Worcester Government’s Lack of Diversity Misrepresents Population
Tuesday, March 11, 2014
In recent decades, racial and ethnic minorities have made up a larger slice of city residents, and fewer individuals are identifying as white. Nearly 40 percent of school-aged children in the city today identify as Hispanic. But there remains only a handful of elected officials who don't trace their ancestry to Europe.
“People vote ethnically in the city of Worcester,” according to Bill Coleman, an activist and long-time local candidate for office, who threw his hat into the ring most recently for mayor and an at-large seat on the city council last November, where he finished eighth. “Italians vote for Italians, Irish vote for the Irish.”
Coleman points to the city's growing African American population as a sign of changing demographics. Despite that growth, and candidates for the choosing, there have only been two black men to serve on the city council: The last, Charles Scott, held office between 1917 and 1938.
“I've tried a lot, I've tried running,” Coleman said. “We have a race issue in this city,” which he described as communities living apart from one another, by choice. “There's a big element of diversity fear,” Coleman says, not racism per se but rather that “we don't know each other.”
Minority women have seen more success than their male counterparts.
Benefits to broader representation
“My perspective is that we can all benefit from diversity,” said Hilda Ramirez, who won a first term to the Worcester Public Schools committee this past November. “As a Gateway City that welcomes new citizens, we need to represent the people that live in our city. Many of our children are English Language Learners and we need to be able to communicate with them and their families.”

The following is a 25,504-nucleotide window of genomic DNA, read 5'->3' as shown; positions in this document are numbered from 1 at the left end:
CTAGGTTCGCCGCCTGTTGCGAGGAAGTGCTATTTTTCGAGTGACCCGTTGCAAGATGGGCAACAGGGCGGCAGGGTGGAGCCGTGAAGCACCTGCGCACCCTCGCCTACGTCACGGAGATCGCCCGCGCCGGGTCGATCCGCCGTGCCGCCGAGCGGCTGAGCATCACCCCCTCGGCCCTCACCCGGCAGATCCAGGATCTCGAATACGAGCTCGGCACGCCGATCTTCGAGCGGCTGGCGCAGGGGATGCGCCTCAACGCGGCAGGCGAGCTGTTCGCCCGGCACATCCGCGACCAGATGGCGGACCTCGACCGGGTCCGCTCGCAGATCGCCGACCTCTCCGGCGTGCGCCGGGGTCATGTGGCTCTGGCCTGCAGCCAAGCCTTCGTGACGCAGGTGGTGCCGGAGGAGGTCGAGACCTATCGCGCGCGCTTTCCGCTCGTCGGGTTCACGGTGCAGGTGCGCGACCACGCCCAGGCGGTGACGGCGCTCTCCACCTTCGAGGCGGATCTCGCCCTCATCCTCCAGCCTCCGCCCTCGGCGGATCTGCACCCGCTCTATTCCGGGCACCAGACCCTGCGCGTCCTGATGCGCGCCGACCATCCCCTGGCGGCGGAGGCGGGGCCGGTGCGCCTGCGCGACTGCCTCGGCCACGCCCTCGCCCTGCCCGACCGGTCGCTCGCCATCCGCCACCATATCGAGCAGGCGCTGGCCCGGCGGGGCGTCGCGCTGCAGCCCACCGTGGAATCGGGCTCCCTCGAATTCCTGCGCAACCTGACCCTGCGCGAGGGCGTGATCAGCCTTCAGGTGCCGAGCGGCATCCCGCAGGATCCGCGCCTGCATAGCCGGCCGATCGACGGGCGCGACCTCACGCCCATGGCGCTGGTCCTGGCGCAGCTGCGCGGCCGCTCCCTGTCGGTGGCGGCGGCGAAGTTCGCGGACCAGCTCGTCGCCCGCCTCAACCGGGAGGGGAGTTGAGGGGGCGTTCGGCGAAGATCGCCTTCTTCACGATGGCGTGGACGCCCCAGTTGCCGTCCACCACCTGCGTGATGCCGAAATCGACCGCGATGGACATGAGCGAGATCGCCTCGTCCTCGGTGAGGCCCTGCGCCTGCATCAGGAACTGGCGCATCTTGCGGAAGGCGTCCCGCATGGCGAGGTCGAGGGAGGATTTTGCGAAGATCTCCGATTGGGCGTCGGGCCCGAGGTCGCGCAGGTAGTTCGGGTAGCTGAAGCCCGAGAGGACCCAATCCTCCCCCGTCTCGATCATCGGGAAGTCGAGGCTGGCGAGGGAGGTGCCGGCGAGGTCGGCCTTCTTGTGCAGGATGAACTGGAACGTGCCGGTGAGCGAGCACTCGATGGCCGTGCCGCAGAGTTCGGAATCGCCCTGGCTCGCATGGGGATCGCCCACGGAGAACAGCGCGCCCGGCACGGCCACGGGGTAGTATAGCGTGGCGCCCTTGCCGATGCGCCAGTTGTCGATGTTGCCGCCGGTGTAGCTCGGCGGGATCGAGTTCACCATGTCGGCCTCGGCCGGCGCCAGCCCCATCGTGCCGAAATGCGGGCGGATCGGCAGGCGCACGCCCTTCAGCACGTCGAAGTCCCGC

More than 40 percent of students in the WPS district speak a first language other than English, and 34.3 percent were were considered ELL, still gaining English proficiency, in 2011-12 according to the state Department of Elementary and Secondary Education.
In 2012-13, self-identifying Hispanic students comprised 38.1 percent of the total student population.
Ethnic background is not the sole yardstick.
“I believe that our diverse communities need a voice at city government, but I also understand that it's not just about ethnic diversity, but our families with special needs need a voice, our LGBT community and the many immigrants that make Worcester their home (need a voice),” Ramirez continued. “I hope that our city can reflect the needs of all of its residents.”
Better connectivity with all communities
Sarai Rivera, currently the city's district 4 representative, grew up in Worcester and works as a clinical therapist and pastor. A first-generation Puerto Rican American and two-term councilor, Rivera said she worked for a broad group of residents in her district on the council.
“People care about the same issues: schools, public safety, economic development,” regardless of background, Rivera said. “It comes down to maintaining that connectivity.”
2010 Census shows more diversity and foreign-born population
The city of Worcester has seen a marked increase in ethnic and racial diversity according to the most recent U.S. Census. From 2000 to 2010, the number of residents identifying as Hispanic or Latino increased 44.59 percent: From 26,155 to 37,818 — more than one in five residents.
The number of respondents identifying as black or African American increased 77.06 percent over the same time period: From 11,892 to 21,056.
The number of respondents who identified as white dropped, meanwhile, both in absolute terms and as a percentage, falling 5.57 percent as a portion of the entire population.
So how can city government better reflect the changing community? For one, outreach begets more participation, according to Rivera. Recent presidential elections have turned out new voters to the polls, but they haven't returned for local elections when turnout was abysmal.
Rivera said the dilemma was ensuring people were connected with local government so they could stay — or become — better involved.
“There's not one particular thing we can do to solve it all,” according to Coleman, who suggested reversing the decline in polling locations around the city to boost voter participation, and adding more opportunities to meet local candidates like public forums.
“I'm close, a lot of people are close — things are going to change,” Coleman said. But “we have to change the mindset on the whole voting concept,” making it easier to vote, meet candidates, and support different leadership.
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